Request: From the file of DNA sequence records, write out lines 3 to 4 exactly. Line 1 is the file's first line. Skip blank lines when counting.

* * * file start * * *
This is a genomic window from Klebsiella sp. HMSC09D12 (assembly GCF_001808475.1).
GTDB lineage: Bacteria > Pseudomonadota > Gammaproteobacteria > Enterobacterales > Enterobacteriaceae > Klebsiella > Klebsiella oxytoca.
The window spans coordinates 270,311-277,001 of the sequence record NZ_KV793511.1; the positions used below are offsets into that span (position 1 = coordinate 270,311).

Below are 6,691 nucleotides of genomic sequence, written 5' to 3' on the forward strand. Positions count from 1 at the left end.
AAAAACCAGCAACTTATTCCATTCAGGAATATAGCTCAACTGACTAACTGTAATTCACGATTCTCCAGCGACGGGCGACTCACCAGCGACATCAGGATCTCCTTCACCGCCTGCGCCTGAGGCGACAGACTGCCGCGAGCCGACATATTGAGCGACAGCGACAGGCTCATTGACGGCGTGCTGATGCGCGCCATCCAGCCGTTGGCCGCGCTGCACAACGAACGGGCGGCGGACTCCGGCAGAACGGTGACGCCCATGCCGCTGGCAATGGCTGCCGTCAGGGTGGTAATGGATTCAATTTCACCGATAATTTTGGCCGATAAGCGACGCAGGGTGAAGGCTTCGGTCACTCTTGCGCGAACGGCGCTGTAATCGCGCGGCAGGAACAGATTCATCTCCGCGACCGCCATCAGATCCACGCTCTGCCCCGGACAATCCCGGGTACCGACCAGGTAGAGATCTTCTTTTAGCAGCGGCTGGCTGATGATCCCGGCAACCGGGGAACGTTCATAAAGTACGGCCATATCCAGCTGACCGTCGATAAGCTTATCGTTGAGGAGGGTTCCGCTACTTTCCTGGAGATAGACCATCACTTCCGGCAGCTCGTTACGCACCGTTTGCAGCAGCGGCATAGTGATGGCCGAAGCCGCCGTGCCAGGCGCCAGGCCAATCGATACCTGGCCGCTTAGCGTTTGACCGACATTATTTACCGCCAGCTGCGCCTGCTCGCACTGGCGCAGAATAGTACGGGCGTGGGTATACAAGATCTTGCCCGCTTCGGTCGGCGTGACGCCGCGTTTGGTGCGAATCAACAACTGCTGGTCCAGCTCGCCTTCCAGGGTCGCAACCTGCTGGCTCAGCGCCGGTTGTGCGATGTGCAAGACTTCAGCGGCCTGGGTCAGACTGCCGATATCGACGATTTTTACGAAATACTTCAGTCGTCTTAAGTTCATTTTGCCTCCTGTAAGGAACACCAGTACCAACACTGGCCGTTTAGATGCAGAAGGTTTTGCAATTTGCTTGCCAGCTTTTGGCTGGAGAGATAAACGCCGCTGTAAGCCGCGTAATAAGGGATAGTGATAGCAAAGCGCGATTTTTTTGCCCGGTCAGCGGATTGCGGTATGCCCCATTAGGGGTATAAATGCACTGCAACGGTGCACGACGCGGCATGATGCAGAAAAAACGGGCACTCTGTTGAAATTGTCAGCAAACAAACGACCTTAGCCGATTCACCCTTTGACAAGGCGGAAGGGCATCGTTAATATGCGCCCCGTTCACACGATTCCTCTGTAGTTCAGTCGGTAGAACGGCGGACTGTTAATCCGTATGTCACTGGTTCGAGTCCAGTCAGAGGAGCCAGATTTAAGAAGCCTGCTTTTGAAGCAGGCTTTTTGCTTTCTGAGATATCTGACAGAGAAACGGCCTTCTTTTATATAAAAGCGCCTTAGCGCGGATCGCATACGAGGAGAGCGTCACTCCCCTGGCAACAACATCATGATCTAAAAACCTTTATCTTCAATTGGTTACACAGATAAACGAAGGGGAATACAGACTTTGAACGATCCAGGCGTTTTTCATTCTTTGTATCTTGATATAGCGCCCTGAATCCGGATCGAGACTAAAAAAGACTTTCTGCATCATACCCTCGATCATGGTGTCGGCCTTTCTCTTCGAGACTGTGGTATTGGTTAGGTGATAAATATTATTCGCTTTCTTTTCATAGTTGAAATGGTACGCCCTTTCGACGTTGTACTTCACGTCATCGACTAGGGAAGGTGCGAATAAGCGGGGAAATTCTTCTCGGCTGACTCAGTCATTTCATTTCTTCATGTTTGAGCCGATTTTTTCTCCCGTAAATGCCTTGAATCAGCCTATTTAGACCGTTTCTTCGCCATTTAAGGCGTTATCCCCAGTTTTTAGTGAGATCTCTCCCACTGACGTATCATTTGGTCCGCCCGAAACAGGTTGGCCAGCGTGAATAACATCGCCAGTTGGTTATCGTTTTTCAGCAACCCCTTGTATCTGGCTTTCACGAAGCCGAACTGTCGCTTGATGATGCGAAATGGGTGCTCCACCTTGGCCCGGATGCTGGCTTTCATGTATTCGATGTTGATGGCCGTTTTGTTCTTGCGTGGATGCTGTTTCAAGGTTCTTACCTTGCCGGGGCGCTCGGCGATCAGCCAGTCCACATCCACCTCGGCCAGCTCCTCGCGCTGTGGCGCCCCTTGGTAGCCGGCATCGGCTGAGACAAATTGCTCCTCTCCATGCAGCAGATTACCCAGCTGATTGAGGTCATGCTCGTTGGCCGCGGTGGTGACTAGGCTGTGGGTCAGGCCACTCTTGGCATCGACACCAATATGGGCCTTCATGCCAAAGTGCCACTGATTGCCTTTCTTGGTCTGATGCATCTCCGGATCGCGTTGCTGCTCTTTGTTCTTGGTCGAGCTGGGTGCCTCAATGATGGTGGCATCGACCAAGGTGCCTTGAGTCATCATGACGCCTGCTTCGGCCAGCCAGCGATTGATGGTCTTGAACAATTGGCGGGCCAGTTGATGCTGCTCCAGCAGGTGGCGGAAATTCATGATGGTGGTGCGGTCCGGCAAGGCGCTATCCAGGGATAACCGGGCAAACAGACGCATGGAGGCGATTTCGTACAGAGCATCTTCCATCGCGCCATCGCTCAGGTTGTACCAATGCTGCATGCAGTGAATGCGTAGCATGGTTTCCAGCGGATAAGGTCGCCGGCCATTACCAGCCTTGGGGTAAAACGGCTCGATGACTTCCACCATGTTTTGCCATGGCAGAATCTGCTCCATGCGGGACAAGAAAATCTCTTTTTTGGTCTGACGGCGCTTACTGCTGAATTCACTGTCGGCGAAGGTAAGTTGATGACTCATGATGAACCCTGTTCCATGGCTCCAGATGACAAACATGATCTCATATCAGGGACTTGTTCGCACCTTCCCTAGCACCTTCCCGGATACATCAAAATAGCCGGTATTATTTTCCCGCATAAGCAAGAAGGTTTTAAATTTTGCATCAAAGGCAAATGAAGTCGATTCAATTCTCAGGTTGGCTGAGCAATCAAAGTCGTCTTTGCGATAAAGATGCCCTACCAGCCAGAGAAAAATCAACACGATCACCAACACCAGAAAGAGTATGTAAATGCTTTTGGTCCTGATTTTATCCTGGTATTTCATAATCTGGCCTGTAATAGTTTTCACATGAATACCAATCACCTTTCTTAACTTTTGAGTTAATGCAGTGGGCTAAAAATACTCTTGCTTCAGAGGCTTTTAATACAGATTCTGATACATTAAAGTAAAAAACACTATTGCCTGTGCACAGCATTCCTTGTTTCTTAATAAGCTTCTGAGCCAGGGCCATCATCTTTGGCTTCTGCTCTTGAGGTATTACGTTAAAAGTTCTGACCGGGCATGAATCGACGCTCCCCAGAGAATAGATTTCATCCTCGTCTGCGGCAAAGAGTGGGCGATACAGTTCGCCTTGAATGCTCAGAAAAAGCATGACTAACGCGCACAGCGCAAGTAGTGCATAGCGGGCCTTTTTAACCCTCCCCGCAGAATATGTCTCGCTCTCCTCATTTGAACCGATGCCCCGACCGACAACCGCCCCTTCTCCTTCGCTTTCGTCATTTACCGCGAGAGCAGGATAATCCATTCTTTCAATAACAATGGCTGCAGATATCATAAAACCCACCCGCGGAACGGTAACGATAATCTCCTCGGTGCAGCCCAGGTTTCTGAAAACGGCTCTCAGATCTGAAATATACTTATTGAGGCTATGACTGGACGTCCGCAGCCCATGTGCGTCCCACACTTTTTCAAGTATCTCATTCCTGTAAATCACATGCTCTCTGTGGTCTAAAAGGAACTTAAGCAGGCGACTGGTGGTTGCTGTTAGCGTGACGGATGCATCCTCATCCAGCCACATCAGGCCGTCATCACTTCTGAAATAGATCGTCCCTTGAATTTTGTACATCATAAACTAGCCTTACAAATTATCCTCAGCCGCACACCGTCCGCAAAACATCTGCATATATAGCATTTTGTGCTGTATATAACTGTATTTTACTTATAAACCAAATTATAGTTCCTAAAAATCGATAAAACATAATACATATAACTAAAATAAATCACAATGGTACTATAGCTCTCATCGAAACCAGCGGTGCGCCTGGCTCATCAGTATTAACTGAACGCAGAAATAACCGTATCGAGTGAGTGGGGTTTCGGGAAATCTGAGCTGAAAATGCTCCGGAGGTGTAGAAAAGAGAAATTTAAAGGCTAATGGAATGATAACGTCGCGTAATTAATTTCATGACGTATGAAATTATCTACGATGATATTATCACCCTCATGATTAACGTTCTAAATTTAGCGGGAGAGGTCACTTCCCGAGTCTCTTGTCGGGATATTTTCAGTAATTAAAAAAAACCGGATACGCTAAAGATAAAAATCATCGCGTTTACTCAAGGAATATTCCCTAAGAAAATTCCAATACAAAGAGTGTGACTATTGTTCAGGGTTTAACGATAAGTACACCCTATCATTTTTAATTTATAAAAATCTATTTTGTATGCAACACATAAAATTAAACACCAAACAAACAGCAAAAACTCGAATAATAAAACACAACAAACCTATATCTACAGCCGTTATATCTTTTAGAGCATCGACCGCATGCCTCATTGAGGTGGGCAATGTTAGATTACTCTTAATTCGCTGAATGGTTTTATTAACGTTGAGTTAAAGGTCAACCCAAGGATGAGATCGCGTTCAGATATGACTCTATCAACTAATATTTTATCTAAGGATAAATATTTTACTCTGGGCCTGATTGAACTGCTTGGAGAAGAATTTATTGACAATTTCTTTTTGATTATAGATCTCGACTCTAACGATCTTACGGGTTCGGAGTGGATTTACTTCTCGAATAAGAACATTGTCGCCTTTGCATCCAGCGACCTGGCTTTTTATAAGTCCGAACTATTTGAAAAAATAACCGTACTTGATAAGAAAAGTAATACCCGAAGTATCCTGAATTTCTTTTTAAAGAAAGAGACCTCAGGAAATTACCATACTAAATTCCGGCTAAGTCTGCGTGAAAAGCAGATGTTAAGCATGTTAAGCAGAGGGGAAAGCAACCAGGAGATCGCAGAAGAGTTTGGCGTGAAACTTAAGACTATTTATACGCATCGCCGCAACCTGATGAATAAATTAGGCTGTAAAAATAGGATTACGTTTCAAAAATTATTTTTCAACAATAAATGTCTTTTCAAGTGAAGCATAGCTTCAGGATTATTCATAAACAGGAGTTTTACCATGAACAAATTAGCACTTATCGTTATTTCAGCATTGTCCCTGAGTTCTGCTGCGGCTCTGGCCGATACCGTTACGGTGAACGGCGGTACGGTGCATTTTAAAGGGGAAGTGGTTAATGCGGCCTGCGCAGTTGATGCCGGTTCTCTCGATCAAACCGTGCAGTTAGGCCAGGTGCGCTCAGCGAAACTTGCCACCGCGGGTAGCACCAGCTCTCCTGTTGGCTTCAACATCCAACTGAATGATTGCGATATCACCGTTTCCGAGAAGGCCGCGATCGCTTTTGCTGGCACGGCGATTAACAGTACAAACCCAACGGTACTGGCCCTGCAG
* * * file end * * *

The window spans coordinates 270,311-277,001 of the sequence record NZ_KV793511.1; the positions used below are offsets into that span (position 1 = coordinate 270,311).

Below are 6,691 nucleotides of genomic sequence, written 5' to 3' on the forward strand. Positions count from 1 at the left end.